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Global wildlife has declined by nearly two-thirds since 1970, says report

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By Lauren Chadwick
A herd of bisons graze on grass at a wildlife sanctuary in Milovice, Czech Republic, Tuesday, July 28, 2020.
A herd of bisons graze on grass at a wildlife sanctuary in Milovice, Czech Republic, Tuesday, July 28, 2020.   -   Copyright  Petr David Josek/AP Photo

Global wildlife populations have declined by nearly two-thirds since 1970, according to a new report.

The "catastrophic" decline in wildlife has been caused by deforestation, unsustainable agriculture and illegal wildlife trading, according to the annual World Wide Fund for Nature (WWF) Living Planets Report.

"We can’t ignore the evidence – these serious declines in wildlife species populations are an indicator that nature is unravelling and that our planet is flashing red warning signs of systems failure," said Marco Lambertini, the director-general of WWF International, in a statement.

"From the fish in our oceans and rivers to bees which play a crucial role in our agricultural production, the decline of wildlife affects directly nutrition, food security and the livelihoods of billions of people."

The comprehensive index, provided by the Zoological Society of London, measured 20,811 populations of 4,392 species and shows there was an average 68% decline in populations between 1970 and 2016.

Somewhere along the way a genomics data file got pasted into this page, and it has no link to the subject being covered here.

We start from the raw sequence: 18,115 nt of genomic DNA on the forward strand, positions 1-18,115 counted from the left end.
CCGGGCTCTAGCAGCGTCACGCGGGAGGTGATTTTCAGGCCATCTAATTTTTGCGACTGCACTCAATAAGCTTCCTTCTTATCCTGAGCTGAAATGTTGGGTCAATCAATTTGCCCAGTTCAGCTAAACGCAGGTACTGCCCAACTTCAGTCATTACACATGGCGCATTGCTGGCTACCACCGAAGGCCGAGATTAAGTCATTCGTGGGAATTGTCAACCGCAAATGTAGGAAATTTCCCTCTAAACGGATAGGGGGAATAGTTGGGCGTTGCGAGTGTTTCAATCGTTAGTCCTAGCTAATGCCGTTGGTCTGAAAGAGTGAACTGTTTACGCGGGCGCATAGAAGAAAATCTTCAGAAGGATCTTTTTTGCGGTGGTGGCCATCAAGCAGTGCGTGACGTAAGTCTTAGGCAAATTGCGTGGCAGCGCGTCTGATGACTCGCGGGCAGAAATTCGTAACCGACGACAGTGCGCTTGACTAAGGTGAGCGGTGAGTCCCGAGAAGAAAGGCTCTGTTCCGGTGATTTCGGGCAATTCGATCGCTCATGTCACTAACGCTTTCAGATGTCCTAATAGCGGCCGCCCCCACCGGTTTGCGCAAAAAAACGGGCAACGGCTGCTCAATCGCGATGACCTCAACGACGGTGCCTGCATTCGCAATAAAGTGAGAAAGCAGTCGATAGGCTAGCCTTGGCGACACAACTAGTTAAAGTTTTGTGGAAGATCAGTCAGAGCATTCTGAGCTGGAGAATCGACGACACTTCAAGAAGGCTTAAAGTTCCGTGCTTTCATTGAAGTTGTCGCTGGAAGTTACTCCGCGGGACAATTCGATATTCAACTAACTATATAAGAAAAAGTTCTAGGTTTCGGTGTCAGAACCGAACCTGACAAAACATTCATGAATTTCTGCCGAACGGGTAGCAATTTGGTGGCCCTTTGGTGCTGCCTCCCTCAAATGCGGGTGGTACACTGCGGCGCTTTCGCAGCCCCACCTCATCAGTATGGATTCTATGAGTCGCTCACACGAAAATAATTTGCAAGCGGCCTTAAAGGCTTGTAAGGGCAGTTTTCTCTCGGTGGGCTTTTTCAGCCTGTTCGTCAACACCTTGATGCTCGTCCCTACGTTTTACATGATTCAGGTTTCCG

This destruction of wildlife, which is continuing at an unprecedented rate, is contributing to emerging zoonotic diseases such as COVID-19, the report says.

Climate change is also expected to accelerate this problem, which scientists say they've attempted to highlight for decades.

The decline is most significant in Latin America, where there has been an alarming 94% decline in wildlife populations. The most impacted populations there are amphibians, reptiles and fish.

This is followed by Africa where there has been a 65% decline in wildlife populations.

Freshwater species are also of particular concern with almost one in three species in extinction, the report says.

"Seventy-five per cent of the Earth’s ice-free land surface has already been significantly altered, most of the oceans are polluted, and more than 85% of the area of wetlands has been lost," the report says.

This has led to roughly one million species being threatened with extinction, an estimate first made by an intergovernmental panel in late 2019.

Humans are also using up their biological footprint in part through agriculture and food systems, scientists say.

Sina Schuldt/dpa via AP
A farmer works with a tractor on a field in Friesland, Germany, Monday, June 22, 2020.Sina Schuldt/dpa via AP

Agriculture, for instance, accounts for 70% of freshwater use and food systems release 29% of greenhouse gases.

The report states that an estimated one-third of the food produced for humans is wasted globally, amounting to 1.3 billion tonnes every year, emphasising the need to reduce food loss and waste.

“An average decline of 68% in the past 50 years is catastrophic, and clear evidence of the damage human activity is doing to the natural world," said Dr Andrew Terry, the Director of Conservation for the Zoological Society of London.

"If nothing changes, populations will undoubtedly continue to fall, driving wildlife to extinction and threatening the integrity of the ecosystems on which we all depend."

The report says that food production and trade needs to become more sustainable in order to urgently reduce pressure on wildlife populations.